SHIRLEY -- With Ayer Shirley Regional School District Superintendent Carl Mock, Finance Director Evan Katz and School Committee representatives at the table, the Finance Committee tried one more time to tackle an issue town officials have been wrestling with for weeks: The seemingly unbridgeable gap between the 8.8 percent assessment hike the district is asking the town to pay this year and the 4.4 percent increase built into the town budget for it.

The difference amounts to $200,00.

But the town is already facing a $138,000 deficit, despite cuts across-the-board.

Chairman Mike Swanton said the problem must be solved now or it will continue to escalate, year-to-year. But using unreliable, one-time resources such as free cash or state prison mitigation money to balance the budget is no solution, he said.

"We can't continue to create budgets not funded by recurring revenues," he said.

"How does the school trim its budget?" he asked.

Swanton also wanted to know if $100,000 of identified savings in the school budget would be applied to reduce assessments, which could cut $40,000 or so from the Shirley side. Not enough, but it would help.

Otherwise, the only go-to might be a Proposition 2 and a half tax override, a notion nobody in the room figured would fly this year, with the bill for the high school project due to hit town tax bills in July.

Ayer also faces a school-related tax hike but with a two-tiered tax system, the other district town can shift an "unfair share" of its tax burden to businesses, Swanton said. "We don't have that option" in Shirley, where the single-rate tax base is almost all residential.

"We knew these first couple of years would be difficult," ventured School Committee member Joyce Reischutz.

She restated the importance of add-ons that upped the school budget this year, including hiring a new high school special-education teacher for a Life Skills class with about 13 students. Without the new hire, those kids, now at the middle school, would have to be placed out of district, she said, costing more in the long run for tuition and transportation.

Swanton didn't argue with the logic, only the cost. "My concern is that (the increase) consumes more than the town's budget increases each year," he said. And if the trend continues, things will only get worse.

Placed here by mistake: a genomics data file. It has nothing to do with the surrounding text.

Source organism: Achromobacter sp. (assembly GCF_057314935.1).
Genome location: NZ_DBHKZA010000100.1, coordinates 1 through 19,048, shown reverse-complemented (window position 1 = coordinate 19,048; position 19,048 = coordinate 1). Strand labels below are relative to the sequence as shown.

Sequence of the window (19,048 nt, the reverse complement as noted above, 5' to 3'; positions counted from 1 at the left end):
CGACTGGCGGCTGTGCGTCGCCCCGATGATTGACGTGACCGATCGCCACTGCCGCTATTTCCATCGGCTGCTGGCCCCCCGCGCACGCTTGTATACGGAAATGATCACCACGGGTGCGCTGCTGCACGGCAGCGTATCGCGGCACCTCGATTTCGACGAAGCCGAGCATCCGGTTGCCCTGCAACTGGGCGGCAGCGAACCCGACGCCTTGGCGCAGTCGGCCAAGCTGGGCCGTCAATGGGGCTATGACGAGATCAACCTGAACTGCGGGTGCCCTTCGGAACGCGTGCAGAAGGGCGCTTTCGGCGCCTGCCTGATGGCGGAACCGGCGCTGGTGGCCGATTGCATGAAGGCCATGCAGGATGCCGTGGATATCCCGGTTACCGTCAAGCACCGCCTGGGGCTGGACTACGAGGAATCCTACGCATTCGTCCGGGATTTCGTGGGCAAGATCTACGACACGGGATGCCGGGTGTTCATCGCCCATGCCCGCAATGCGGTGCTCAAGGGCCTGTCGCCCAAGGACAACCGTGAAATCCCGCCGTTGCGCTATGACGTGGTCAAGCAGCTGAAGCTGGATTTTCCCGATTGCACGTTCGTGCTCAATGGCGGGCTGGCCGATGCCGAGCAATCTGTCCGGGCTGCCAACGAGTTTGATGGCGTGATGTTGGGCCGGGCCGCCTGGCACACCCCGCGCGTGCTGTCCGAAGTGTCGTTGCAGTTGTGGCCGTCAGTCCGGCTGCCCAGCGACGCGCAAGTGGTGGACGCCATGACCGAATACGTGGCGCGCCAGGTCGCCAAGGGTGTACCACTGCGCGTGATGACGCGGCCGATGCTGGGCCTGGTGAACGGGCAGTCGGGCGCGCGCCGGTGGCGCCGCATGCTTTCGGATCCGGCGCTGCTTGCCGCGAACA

"We've decreased fiscal year 2015 spending," to build a responsible, sustainable budget, Town Administrator Patrice Garvin said. But while the town has made cuts in "every department," the school has raised its level of spending, she said.

"Our job as a district is not to tell you how" to pay the assessment, Mock said. Nor is it to take $400,000 of the school budget to "get Shirley down to a comfortable amount."

Not comfortable, affordable, Garvin countered.

But Mock said the answer to the dilemma, long-term, is a tax override that the school district and municipal government must champion together, albeit not this year.

Garvin shook her head. "The town can't sustain the (assessment percentage) increase you put on the table," she said, assuming it would continue to grow each year.

Selectman Robert Prescott said the percentage increases should start to taper off once Shirley's "catch-up" period is over, closing a per pupil spending gap with Ayer via incremental payments built into the assessment formula.

"This all has to be (done) together," Reischutz said. The alternative is a return to the "them versus us" environment that existed before the new regional school district was formed.

Nothing was agreed on or solved and it was not clear whether the School Committee will discuss reduction options or stick to the assessment as it stands.

The Finance Committee, for its part, did not take a vote but aims to carry the discussion forward in the hope of finding a solution, perhaps even a "plan B" if all else fails.

FinCom member Rebecca Boucher favored "standing up for what we believe in," which could be a version of, just say no. 

Swanton said it's not in the town's best interest if the assessment question gets voted down at Town Meeting and ends up being addressed via a Super Town Meeting in which both district towns meet separately but vote on the issue at the same time.

But some at the table felt it was time to let Ayer folks know what Shirley's ability to pay truly is and if that happens at a Super Town Meeting, so be it.

Selectmen Chairman Kendra Dumont expressed frustration. In her view and Garvin's, the town has cut its budget substantially, still faces a deficit and yet the school district won't budge on the assessment.

"I feel like we have a school with a town around it," she said.